Spey Pages banner

1 - 16 of 16 Posts

·
Registered
Joined
·
1,134 Posts
Discussion Starter #1
Elie , who's showcased in this video is an excellent fisherman and great person to fish with !
It's in French but you'll get the idea




BTW,Troy, ye can see the L Rock !!!! Thank God it wasn't divulged for all to notice :wink2:
 

·
Registered
Joined
·
1,843 Posts
On my bucket list, some time in my life I'd love to spend a whole season on the peninsula!
 

·
Registered
Joined
·
97 Posts
Thanks for sharing that, I enjoyed it. The auto-translate subtitles throw up some interesting expressions too.
 

·
Registered
Joined
·
625 Posts
Have been lucky enough to have fished it once. A rugged river, for sure. And extraordinarily beautiful. Those ledge formed pools can be tough.
 

·
Registered
Joined
·
91 Posts
I didn't listen to a translation but it appeared to me that they spent a few days floating the river.
I'm wondering how one would plan a trip like that?
I'll be spending the next couple years in atlantic Canada and I'm just starting to look at fishing options. To be totally honest the management system in Quebec baffles me. Is it as complicated as it seems?
It's obviously expensive with the rod days etc. but with a lottery system how would you get consecutive days?
Cheers,
Lief
 

·
Registered
Joined
·
1,134 Posts
Discussion Starter #8
I didn't listen to a translation but it appeared to me that they spent a few days floating the river.
I'm wondering how one would plan a trip like that?
I'll be spending the next couple years in atlantic Canada and I'm just starting to look at fishing options. To be totally honest the management system in Quebec baffles me. Is it as complicated as it seems?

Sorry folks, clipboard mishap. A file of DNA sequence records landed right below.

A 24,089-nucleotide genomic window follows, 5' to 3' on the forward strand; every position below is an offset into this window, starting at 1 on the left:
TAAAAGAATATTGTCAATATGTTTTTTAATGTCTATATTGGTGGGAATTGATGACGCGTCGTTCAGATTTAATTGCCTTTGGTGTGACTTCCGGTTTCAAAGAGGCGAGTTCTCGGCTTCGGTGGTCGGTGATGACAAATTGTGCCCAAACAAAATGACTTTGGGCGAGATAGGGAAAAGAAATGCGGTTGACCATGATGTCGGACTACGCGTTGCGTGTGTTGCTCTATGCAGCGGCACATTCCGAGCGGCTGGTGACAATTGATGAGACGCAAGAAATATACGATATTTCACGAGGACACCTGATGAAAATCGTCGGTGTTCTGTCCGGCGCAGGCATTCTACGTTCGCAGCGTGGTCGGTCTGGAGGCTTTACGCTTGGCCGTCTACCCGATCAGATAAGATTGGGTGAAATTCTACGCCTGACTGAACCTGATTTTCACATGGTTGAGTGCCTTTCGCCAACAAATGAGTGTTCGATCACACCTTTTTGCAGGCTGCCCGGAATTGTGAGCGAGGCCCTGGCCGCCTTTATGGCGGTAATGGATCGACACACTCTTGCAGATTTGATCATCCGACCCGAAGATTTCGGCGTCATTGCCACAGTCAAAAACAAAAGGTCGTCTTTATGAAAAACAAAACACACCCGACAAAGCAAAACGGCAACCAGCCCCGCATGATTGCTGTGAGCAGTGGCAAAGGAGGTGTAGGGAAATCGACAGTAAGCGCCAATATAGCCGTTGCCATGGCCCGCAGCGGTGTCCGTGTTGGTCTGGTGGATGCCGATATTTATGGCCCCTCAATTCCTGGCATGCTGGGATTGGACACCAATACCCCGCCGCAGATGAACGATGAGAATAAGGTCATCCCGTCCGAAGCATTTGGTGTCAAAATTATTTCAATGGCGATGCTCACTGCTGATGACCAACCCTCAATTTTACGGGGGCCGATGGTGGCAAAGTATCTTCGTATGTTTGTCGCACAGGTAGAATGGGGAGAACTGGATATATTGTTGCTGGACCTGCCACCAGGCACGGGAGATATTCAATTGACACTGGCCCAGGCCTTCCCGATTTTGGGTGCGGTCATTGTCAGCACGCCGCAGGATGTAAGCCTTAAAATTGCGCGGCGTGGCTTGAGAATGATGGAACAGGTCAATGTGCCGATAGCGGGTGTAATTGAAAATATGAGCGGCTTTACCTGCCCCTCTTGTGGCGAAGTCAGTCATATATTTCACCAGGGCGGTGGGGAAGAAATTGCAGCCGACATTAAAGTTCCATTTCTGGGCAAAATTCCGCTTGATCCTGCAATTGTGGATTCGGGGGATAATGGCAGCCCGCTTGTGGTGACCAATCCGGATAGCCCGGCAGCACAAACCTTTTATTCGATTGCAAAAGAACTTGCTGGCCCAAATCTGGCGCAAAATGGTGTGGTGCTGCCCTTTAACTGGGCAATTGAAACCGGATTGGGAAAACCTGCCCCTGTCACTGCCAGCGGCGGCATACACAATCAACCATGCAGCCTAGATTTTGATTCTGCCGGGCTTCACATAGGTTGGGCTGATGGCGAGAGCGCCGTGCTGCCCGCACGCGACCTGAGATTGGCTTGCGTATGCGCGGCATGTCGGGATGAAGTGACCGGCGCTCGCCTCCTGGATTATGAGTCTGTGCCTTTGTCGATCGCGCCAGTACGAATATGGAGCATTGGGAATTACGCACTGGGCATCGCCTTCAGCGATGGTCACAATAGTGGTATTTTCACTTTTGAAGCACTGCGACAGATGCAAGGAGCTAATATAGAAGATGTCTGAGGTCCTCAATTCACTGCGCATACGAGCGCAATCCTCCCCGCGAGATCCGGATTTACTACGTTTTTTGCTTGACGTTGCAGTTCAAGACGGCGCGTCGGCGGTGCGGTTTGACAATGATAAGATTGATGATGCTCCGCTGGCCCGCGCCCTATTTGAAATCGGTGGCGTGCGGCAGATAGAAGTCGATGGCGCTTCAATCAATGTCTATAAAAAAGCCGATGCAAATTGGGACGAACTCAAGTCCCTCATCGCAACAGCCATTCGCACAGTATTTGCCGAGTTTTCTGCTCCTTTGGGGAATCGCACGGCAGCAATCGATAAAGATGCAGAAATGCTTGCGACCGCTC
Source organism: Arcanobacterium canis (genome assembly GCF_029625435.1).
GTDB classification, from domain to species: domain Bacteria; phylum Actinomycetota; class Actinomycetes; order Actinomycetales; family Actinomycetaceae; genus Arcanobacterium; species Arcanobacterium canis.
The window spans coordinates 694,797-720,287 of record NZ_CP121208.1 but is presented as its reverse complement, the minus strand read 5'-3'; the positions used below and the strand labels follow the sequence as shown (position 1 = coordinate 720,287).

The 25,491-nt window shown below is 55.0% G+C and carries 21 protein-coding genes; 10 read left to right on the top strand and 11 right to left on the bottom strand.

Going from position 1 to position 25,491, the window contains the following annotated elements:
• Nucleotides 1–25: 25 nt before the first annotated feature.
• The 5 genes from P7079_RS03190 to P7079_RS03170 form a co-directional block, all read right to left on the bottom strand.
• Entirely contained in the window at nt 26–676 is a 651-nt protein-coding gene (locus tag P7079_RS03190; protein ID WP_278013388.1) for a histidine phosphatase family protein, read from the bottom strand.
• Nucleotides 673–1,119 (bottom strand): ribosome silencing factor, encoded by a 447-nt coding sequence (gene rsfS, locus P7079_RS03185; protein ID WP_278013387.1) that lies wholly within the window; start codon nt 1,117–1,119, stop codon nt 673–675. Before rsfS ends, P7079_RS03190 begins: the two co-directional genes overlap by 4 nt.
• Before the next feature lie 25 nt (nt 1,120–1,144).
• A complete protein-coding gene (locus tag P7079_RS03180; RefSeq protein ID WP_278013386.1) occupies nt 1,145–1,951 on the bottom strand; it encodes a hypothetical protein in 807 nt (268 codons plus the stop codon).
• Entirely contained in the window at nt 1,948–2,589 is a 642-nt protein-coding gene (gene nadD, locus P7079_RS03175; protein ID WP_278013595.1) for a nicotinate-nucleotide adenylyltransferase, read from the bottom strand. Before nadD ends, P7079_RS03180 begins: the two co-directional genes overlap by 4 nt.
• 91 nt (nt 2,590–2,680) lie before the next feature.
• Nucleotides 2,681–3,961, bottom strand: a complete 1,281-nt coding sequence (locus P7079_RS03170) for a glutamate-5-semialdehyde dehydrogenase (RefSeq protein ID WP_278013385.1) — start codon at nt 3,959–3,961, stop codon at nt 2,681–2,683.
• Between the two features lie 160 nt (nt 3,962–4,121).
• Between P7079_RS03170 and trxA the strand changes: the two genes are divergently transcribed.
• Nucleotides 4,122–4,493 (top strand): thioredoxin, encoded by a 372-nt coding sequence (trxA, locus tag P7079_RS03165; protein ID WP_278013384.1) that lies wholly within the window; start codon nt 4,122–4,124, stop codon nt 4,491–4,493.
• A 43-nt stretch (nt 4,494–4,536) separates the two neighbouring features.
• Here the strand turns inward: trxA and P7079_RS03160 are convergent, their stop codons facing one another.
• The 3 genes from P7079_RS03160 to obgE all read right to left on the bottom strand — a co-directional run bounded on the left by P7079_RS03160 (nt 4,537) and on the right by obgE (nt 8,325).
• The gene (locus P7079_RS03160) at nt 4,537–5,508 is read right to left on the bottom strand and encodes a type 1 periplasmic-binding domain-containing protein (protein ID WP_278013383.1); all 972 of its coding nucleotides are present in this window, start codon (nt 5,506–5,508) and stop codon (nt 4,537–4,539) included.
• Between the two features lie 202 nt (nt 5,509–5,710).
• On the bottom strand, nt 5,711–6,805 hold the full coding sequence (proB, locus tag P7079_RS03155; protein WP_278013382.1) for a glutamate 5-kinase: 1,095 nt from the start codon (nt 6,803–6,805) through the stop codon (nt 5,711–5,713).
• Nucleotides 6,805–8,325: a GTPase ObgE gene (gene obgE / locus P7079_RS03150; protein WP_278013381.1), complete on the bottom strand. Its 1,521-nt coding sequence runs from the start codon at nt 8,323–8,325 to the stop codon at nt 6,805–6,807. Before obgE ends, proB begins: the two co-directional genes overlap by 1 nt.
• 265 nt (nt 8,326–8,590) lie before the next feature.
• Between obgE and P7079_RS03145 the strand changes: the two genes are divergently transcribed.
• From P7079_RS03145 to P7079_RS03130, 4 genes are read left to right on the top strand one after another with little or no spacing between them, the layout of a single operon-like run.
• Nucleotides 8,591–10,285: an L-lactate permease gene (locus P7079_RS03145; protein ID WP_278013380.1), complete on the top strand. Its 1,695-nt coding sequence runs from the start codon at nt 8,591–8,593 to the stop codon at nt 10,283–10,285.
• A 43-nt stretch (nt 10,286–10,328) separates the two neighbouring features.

It's obviously expensive with the rod days etc. but with a lottery system how would you get consecutive days?
Cheers,
Lief
There's 10 sectors on the York and only sector 4 would require a canoe or raft to fish part of it .All the rest of the river is VERY doable by wading
Think of Quebec salmon fishing as 2 parts .Drawn water ( on November 01 ) and public. Some rivers are drawn waters only However Public fishing can be excellent best is to keep your ear to the ground and be prepared to leave at a moments notice . I've had superb public water fishing on the York ,Matapedia and the Bonaventure rivers.
 

·
Registered
Joined
·
697 Posts
Loved this film when it hit PALM. Have fished a little bit with Elie, and I concur he's a stand-up guy.

If anyone is interested in planning trips to the York, Dartmouth or St-Jean rivers (they are all in close proximity to each other and managed together), I happily offer my assistance in unraveling everything you need to know before coming.
Done this for more that a few folks, and you'll discover its actually alot easier than initially perceived. If your trip happens to coincide with my own time in the Gaspe, I'll also happily unofficially guide you through the logistics, tactics and gear and of course to the better pools.